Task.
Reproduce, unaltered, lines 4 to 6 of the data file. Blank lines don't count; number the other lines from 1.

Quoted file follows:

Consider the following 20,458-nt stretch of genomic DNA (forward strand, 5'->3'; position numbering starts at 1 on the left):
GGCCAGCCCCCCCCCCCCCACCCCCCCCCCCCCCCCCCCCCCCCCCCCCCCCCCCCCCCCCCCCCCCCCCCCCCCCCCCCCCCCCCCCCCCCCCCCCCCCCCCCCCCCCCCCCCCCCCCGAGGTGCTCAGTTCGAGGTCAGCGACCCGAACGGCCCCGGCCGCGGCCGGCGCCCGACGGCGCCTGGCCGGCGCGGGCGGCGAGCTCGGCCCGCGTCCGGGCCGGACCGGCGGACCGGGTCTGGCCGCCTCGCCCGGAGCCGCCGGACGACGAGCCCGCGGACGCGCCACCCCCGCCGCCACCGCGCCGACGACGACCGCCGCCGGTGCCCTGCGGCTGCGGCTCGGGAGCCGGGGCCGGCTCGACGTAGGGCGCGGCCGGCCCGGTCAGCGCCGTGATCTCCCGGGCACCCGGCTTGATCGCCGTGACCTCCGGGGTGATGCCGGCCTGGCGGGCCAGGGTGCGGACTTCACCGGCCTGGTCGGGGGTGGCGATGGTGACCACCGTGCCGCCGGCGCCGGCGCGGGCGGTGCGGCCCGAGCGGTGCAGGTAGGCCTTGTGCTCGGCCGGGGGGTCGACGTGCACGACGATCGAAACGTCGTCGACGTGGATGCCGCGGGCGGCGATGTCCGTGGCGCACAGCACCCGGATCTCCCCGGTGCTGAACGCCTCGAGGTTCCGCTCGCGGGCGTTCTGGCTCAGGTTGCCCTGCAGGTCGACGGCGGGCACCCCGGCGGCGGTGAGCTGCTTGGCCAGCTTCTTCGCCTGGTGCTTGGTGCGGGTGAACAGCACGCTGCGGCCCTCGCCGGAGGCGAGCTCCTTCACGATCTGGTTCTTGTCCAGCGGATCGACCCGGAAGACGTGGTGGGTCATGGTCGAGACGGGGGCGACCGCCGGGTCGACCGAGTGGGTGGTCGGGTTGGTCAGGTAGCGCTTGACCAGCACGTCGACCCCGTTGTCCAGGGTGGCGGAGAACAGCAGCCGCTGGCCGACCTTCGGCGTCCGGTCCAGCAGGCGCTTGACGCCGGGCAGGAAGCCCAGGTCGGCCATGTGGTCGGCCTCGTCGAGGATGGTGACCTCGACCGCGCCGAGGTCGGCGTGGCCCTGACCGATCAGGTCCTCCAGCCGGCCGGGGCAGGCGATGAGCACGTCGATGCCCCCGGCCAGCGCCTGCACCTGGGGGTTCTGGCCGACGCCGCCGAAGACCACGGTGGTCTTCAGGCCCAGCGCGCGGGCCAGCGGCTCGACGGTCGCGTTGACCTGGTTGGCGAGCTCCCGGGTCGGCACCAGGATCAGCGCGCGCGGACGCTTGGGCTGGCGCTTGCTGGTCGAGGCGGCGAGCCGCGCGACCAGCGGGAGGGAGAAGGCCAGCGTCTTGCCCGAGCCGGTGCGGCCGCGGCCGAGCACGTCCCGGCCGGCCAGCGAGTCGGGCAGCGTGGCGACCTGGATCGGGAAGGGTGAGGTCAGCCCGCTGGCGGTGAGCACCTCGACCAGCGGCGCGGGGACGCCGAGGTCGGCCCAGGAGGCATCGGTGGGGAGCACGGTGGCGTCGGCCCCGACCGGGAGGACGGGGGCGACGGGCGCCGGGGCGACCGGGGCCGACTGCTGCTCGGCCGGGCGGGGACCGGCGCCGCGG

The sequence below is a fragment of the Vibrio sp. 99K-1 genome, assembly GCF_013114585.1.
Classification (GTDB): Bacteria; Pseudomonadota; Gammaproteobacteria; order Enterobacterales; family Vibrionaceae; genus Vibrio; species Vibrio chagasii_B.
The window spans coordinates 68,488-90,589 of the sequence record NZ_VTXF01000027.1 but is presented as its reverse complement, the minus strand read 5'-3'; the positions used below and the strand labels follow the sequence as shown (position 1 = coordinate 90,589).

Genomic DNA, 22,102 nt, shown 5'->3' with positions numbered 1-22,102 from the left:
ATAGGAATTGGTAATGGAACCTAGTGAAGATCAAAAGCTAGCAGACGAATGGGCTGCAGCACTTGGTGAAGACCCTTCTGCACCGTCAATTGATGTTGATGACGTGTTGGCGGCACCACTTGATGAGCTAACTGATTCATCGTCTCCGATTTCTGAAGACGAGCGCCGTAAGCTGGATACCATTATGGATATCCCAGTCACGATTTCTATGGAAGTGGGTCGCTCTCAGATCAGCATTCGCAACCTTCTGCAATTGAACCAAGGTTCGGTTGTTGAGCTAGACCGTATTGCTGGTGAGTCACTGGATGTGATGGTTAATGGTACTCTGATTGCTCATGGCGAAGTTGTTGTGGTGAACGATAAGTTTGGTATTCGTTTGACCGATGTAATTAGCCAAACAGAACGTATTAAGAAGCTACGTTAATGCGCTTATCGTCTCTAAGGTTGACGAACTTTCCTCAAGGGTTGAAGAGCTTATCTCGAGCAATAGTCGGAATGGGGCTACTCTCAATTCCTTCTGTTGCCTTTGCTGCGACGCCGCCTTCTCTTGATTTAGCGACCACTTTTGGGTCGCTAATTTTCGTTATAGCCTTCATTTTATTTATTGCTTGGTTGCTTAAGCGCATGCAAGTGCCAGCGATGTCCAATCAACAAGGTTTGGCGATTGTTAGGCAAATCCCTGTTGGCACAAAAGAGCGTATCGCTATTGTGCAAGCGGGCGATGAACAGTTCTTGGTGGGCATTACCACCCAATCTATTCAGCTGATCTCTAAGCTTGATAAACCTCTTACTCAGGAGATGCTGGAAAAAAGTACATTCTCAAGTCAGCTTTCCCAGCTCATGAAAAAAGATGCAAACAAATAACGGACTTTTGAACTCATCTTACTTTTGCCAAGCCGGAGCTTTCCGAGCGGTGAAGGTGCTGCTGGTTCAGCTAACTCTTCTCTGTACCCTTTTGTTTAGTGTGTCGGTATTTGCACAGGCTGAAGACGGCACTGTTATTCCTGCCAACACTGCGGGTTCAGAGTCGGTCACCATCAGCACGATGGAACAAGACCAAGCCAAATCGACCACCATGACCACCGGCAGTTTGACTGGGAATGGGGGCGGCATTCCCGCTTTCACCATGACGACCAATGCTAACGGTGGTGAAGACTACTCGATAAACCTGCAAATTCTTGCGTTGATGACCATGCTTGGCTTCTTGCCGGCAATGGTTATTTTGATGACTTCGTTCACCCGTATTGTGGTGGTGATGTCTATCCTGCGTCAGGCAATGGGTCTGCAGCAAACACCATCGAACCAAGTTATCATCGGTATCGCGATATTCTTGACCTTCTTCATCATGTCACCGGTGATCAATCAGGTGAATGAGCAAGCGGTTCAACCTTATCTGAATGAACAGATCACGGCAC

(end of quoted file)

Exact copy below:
Classification (GTDB): Bacteria; Pseudomonadota; Gammaproteobacteria; order Enterobacterales; family Vibrionaceae; genus Vibrio; species Vibrio chagasii_B.
The window spans coordinates 68,488-90,589 of the sequence record NZ_VTXF01000027.1 but is presented as its reverse complement, the minus strand read 5'-3'; the positions used below and the strand labels follow the sequence as shown (position 1 = coordinate 90,589).

Genomic DNA, 22,102 nt, shown 5'->3' with positions numbered 1-22,102 from the left: